Community Benefits Agreements build skills and support local communities
Guest blog by Tom Sigurdson,executive director of the BC Building Trades
In 2010, Jasmine graduated from Simon Fraser University with a bachelor of fine arts degree and a pile of debt. It wasn’t long after graduation that she learned she was expecting; she quickly realized she needed to find work that would support her and her young son and also allow her to pay off her student loans.
When she couldn’t find work with her degree, she took a welding program offered by the United Association Piping Industry College of B.C. She was hired to work on the Kitimat Modernization Project before she’d even completed her pre-apprenticeship.
Jasmine had this to say about her work with KMP, which at the time was a one-of-a-kind Project Labour Agreement with 16 labour unions that prioritized commitments to local and First Nations hiring:
“I can honestly say that this job changed my life. There is an immense amount of pride in being able to work and earn a decent living for your family, to support yourself and to build your community. KMP was a phenomenal opportunity for me, a single mom.”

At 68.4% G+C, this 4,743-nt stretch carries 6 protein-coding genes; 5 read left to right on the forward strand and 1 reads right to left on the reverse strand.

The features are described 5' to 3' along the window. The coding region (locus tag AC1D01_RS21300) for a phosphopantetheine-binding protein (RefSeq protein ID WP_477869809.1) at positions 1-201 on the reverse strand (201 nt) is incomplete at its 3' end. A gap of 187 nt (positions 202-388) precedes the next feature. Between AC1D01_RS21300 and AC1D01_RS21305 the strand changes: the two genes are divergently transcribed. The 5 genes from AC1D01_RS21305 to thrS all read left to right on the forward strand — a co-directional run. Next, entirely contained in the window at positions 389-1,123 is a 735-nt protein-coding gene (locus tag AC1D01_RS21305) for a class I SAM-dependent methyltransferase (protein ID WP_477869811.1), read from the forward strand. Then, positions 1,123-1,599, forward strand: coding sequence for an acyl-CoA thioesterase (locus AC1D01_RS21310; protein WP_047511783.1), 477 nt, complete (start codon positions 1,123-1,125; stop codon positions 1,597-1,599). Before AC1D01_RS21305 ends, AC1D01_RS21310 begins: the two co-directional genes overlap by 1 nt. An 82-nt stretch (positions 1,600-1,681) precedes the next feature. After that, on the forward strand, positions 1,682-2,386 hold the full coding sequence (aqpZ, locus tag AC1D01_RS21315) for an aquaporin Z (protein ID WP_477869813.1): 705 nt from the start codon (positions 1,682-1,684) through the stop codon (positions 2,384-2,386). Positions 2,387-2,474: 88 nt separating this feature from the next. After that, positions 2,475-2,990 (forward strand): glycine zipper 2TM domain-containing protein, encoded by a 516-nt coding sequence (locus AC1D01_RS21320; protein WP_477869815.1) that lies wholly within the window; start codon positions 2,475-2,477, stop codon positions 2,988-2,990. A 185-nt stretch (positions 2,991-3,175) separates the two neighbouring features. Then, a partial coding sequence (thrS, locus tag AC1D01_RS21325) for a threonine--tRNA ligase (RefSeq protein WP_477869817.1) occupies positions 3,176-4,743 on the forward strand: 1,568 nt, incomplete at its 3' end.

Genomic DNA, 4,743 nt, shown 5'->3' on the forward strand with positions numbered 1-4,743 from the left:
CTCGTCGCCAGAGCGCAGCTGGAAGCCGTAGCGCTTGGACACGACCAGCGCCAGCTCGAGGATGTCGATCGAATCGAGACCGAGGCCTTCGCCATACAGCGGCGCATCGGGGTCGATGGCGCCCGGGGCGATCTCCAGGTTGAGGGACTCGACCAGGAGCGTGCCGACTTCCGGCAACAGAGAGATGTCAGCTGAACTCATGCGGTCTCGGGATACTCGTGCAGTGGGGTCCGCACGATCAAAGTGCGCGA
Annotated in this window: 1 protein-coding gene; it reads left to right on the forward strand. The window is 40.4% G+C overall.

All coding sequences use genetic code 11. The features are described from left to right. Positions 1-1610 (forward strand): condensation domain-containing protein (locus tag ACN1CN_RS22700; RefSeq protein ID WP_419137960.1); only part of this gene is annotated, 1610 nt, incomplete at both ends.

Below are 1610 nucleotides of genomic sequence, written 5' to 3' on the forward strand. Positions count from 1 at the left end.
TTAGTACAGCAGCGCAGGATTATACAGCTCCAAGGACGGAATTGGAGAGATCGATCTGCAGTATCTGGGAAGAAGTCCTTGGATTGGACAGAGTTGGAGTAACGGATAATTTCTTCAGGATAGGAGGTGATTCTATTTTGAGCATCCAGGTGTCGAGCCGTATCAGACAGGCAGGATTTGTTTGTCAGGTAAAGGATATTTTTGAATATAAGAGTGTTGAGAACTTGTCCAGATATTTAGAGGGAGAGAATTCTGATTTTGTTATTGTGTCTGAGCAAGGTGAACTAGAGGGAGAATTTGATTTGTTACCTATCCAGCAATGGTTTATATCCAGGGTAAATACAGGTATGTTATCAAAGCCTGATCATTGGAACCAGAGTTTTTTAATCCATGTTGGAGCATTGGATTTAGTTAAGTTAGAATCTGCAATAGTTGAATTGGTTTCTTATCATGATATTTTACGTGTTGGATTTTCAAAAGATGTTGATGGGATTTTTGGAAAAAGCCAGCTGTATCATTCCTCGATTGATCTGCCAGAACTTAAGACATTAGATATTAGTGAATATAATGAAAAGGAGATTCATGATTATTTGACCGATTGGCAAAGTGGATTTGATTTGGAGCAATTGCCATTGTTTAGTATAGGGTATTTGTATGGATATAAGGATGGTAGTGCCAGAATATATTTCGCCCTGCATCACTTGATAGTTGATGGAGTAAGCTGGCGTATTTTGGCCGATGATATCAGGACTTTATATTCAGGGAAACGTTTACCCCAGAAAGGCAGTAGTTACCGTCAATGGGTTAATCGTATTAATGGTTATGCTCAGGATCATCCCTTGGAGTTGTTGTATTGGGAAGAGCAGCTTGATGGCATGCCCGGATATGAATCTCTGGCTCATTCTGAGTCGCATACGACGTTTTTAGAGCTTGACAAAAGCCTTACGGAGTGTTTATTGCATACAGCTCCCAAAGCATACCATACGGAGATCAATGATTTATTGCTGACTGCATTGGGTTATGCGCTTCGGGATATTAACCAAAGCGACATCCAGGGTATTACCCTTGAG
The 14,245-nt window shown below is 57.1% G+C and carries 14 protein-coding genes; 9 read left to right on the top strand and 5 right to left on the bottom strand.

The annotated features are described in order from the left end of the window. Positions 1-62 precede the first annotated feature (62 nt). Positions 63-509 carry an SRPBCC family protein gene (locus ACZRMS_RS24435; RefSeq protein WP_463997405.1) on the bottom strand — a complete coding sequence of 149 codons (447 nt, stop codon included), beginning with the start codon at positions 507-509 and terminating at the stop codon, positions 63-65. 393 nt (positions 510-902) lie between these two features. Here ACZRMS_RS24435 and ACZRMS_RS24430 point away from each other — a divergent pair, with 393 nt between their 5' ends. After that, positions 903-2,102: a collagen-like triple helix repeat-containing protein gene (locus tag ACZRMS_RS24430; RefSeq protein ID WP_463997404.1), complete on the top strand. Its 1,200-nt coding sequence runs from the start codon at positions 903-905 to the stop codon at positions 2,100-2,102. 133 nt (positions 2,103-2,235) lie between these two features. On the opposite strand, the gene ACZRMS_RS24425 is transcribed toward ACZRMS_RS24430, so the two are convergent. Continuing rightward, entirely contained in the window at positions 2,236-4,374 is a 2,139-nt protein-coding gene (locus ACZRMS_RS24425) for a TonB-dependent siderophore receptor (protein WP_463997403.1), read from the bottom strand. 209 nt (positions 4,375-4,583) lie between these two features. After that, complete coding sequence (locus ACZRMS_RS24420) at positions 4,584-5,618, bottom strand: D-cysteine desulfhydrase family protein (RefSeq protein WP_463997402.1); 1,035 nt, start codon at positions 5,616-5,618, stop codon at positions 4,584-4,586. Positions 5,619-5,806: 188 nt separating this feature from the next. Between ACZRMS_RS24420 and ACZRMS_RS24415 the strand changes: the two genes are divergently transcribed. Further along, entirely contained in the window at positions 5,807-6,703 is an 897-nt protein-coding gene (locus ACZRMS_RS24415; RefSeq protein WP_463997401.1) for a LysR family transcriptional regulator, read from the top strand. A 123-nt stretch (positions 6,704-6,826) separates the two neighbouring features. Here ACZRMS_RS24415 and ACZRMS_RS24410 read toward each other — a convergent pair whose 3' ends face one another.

Fast-forward to today, and Community Benefits Agreements — the new construction framework announced by the B.C. government in July — will provide these same opportunities for B.C. families like Jasmine’s to thrive and prosper.
CBAs ensure public infrastructure projects like the Pattullo Bridge replacement and the widening of Highway 1 between Kamloops and the Alberta border include terms to increase the participation of underrepresented groups in the trades, such as Indigenous workers and women, the latter of whom comprise less than five per cent of the construction workforce.
CBAs also prioritize apprenticeships, which is long overdue in B.C. We only have to take a look at Site C, where less than two per cent of the 3,100 workers on site in June 2018 were apprentices, to see that this province has a problem supporting apprentices.
BuilidForce Canada, which tracks labour market data, estimates a shortfall of close to 8,000 workers in construction and maintenance alone by 2027. Only through a laser-focused effort to ensure there are real opportunities for apprentices to learn their craft on public projects can we manage this trades shortage.
The CBA framework includes a goal of 25 per cent apprentices on public projects, which was also a stated goal of the BC Liberal government back in 2015, though the Liberal regime did not come close to meeting it.
Needless to say, everyone agrees we need more apprentices on the job. But without a framework to ensure they actually get there, the rest is pointless. That’s why Community Benefits Agreements are so important.
We’re not alone in this assessment, either. The BC Building Trades is part of the Community Benefits Coalition of BC, which is made up of labour unions, local companies and organizations who all believe in British Columbians getting the most value out of public infrastructure projects. Visit us online at letsbuildbc.ca and join our efforts to build a better B.C. for everyone!
The BC Building Trades represents the 40,000-member unionized construction sector in B.C.